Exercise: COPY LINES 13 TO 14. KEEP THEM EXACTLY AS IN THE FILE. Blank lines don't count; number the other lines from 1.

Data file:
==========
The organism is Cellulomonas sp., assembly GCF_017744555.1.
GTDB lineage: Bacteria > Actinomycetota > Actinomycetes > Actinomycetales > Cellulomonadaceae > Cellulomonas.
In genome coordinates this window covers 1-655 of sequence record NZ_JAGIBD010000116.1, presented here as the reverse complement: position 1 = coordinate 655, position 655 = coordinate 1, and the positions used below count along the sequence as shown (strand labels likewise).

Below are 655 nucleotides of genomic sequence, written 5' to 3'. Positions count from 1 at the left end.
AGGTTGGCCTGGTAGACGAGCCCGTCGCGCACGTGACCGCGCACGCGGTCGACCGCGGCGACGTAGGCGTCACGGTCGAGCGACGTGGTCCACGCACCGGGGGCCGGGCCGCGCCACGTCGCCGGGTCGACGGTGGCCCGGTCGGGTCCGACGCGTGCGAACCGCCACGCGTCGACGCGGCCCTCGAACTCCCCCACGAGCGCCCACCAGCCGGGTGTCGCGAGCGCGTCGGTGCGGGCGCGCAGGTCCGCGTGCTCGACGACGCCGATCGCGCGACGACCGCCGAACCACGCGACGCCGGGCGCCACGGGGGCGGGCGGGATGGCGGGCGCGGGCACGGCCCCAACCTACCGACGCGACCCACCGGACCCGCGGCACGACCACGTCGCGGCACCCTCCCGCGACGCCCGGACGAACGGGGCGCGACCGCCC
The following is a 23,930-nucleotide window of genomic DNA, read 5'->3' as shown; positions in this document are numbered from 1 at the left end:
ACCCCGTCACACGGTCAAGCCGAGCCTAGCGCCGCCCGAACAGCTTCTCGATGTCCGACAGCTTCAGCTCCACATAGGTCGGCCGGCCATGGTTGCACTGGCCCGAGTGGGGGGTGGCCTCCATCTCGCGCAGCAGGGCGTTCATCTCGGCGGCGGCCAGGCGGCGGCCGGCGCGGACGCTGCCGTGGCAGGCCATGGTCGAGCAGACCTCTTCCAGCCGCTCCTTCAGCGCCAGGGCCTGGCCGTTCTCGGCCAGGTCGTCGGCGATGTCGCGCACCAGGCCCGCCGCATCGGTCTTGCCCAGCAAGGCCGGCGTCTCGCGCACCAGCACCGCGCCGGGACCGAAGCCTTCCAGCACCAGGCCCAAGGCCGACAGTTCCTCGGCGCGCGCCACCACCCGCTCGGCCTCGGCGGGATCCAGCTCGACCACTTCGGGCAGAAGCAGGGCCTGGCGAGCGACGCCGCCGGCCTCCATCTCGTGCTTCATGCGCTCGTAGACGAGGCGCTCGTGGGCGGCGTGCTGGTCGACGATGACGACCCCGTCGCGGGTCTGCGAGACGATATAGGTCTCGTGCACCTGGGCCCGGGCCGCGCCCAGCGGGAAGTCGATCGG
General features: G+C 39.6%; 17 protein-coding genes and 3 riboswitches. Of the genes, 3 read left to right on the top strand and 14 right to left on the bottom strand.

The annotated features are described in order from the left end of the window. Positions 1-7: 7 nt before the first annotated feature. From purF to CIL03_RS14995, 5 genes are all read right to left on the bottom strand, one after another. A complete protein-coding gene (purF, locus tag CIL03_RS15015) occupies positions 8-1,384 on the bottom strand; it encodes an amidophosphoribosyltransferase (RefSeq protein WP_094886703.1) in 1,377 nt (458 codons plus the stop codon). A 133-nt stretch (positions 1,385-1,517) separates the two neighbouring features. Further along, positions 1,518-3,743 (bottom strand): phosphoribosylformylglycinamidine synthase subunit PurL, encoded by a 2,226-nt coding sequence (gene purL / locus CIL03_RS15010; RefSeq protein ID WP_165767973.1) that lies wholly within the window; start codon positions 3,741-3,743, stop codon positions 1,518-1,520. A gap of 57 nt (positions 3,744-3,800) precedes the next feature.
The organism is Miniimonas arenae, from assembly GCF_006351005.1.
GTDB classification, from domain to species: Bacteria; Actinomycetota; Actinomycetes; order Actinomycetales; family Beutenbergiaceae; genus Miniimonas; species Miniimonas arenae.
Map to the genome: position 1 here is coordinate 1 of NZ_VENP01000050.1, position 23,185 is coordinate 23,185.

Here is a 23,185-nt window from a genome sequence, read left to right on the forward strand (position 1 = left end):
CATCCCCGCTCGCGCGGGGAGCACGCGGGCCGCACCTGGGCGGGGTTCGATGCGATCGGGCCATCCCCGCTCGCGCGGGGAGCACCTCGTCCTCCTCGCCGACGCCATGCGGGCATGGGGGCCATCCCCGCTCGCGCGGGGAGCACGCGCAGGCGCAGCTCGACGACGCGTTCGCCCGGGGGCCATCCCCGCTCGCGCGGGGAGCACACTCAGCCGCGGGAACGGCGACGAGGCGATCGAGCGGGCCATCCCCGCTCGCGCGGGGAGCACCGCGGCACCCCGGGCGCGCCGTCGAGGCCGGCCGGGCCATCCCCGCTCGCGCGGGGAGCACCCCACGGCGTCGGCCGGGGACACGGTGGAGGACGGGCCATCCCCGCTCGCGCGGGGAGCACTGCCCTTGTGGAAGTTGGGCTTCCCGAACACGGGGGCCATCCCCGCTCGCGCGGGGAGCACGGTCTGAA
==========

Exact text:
Here is a 23,185-nt window from a genome sequence, read left to right on the forward strand (position 1 = left end):
CATCCCCGCTCGCGCGGGGAGCACGCGGGCCGCACCTGGGCGGGGTTCGATGCGATCGGGCCATCCCCGCTCGCGCGGGGAGCACCTCGTCCTCCTCGCCGACGCCATGCGGGCATGGGGGCCATCCCCGCTCGCGCGGGGAGCACGCGCAGGCGCAGCTCGACGACGCGTTCGCCCGGGGGCCATCCCCGCTCGCGCGGGGAGCACACTCAGCCGCGGGAACGGCGACGAGGCGATCGAGCGGGCCATCCCCGCTCGCGCGGGGAGCACCGCGGCACCCCGGGCGCGCCGTCGAGGCCGGCCGGGCCATCCCCGCTCGCGCGGGGAGCACCCCACGGCGTCGGCCGGGGACACGGTGGAGGACGGGCCATCCCCGCTCGCGCGGGGAGCACTGCCCTTGTGGAAGTTGGGCTTCCCGAACACGGGGGCCATCCCCGCTCGCGCGGGGAGCACGGTCTGAA